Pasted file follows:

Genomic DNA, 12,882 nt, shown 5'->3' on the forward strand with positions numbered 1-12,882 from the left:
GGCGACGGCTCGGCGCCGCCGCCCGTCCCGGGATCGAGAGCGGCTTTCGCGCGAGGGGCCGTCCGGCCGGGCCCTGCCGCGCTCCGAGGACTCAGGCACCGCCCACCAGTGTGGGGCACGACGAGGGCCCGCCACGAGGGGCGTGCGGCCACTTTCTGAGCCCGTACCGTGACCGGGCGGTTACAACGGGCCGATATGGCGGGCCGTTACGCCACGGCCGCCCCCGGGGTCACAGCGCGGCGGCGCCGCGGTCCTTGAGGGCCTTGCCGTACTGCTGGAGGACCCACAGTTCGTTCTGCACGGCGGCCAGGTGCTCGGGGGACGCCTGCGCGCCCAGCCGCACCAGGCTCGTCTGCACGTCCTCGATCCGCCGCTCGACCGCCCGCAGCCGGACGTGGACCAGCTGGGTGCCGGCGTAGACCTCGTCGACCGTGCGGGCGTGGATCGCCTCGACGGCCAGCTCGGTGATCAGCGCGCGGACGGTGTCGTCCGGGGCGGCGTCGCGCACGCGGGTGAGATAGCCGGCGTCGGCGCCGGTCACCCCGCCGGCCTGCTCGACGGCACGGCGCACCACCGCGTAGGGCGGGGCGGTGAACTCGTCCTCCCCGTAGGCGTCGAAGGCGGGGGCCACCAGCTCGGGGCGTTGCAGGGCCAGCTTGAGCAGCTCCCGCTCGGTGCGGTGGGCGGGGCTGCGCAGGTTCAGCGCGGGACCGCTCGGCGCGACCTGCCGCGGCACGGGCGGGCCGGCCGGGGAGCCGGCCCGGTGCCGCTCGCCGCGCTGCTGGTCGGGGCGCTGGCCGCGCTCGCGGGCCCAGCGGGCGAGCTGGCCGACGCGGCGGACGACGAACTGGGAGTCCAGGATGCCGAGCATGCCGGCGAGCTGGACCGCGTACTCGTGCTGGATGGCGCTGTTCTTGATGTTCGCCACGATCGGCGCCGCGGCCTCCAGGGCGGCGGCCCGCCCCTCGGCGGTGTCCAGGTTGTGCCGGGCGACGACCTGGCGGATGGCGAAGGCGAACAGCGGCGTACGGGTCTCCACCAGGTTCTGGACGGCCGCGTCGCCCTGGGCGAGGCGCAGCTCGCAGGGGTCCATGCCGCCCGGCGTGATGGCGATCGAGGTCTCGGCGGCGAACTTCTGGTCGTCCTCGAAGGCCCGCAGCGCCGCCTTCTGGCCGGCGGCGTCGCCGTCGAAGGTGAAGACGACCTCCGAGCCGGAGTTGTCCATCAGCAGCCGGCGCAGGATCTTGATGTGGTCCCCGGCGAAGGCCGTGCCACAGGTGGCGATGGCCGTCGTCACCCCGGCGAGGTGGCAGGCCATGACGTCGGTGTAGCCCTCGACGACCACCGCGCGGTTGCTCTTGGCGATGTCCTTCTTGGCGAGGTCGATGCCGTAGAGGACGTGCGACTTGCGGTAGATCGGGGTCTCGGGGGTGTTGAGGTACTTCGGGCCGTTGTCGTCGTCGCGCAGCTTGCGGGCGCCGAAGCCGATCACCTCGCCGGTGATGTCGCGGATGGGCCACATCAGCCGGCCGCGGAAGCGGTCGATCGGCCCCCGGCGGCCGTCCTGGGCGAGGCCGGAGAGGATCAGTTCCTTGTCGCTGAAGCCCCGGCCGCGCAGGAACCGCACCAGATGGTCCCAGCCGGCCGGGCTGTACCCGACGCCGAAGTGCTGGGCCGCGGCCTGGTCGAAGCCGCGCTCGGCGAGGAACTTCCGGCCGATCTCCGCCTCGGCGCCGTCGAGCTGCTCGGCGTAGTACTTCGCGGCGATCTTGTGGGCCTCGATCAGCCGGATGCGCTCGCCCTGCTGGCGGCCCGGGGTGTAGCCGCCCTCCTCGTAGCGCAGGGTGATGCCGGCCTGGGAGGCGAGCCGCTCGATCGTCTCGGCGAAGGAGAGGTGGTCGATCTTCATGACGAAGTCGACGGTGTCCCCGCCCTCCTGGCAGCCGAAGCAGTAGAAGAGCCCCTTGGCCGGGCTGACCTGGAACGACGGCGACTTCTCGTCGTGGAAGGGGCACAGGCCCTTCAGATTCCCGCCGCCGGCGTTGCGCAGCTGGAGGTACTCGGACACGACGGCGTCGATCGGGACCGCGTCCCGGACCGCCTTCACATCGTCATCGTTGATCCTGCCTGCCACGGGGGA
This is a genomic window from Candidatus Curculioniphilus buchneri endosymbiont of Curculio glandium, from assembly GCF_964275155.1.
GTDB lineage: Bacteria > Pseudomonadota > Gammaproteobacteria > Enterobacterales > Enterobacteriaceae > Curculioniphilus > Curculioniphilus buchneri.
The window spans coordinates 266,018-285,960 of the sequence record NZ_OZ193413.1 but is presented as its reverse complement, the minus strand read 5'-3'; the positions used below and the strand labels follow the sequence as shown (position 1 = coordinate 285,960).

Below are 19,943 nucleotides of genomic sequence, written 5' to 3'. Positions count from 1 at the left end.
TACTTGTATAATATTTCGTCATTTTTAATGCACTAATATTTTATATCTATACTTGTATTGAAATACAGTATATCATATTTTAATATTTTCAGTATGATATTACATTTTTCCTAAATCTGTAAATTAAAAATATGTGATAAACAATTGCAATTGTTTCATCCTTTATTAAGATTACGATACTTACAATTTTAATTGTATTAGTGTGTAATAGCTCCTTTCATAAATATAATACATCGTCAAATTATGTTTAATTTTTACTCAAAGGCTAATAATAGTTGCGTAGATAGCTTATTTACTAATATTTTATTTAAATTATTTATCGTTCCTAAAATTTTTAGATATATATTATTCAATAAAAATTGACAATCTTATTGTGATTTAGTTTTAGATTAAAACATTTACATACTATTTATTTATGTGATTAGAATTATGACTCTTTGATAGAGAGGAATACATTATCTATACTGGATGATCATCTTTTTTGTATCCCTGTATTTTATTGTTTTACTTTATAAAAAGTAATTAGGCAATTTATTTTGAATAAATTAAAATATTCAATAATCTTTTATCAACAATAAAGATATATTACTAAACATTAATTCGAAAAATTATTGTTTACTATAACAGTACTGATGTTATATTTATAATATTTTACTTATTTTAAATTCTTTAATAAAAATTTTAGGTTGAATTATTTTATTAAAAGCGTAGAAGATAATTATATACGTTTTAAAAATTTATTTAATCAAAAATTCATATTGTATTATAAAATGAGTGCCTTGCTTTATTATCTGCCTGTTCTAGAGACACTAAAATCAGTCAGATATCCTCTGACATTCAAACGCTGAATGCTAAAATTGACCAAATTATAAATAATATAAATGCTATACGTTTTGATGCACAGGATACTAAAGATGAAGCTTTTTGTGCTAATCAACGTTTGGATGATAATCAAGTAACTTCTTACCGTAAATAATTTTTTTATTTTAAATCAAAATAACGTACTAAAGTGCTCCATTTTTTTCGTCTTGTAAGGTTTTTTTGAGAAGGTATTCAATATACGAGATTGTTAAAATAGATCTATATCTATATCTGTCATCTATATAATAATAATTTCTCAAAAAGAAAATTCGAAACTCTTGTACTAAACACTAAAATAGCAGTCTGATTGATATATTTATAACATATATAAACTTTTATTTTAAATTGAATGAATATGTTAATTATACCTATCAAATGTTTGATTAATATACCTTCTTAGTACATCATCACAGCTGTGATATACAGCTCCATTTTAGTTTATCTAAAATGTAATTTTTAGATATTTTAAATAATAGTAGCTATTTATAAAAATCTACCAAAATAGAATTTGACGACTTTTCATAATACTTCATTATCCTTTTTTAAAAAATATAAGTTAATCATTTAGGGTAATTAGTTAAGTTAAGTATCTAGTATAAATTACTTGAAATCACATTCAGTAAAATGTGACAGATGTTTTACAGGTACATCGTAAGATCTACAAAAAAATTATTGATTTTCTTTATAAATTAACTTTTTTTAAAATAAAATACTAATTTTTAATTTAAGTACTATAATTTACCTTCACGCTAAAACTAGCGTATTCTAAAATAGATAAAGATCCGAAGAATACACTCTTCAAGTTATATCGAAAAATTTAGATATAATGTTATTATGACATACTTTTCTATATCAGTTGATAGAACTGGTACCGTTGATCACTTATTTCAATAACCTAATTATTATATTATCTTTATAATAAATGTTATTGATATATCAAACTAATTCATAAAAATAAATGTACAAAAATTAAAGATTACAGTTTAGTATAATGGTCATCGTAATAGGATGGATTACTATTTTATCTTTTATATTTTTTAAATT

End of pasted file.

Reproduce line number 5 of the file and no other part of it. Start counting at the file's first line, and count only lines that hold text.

The window spans coordinates 266,018-285,960 of the sequence record NZ_OZ193413.1 but is presented as its reverse complement, the minus strand read 5'-3'; the positions used below and the strand labels follow the sequence as shown (position 1 = coordinate 285,960).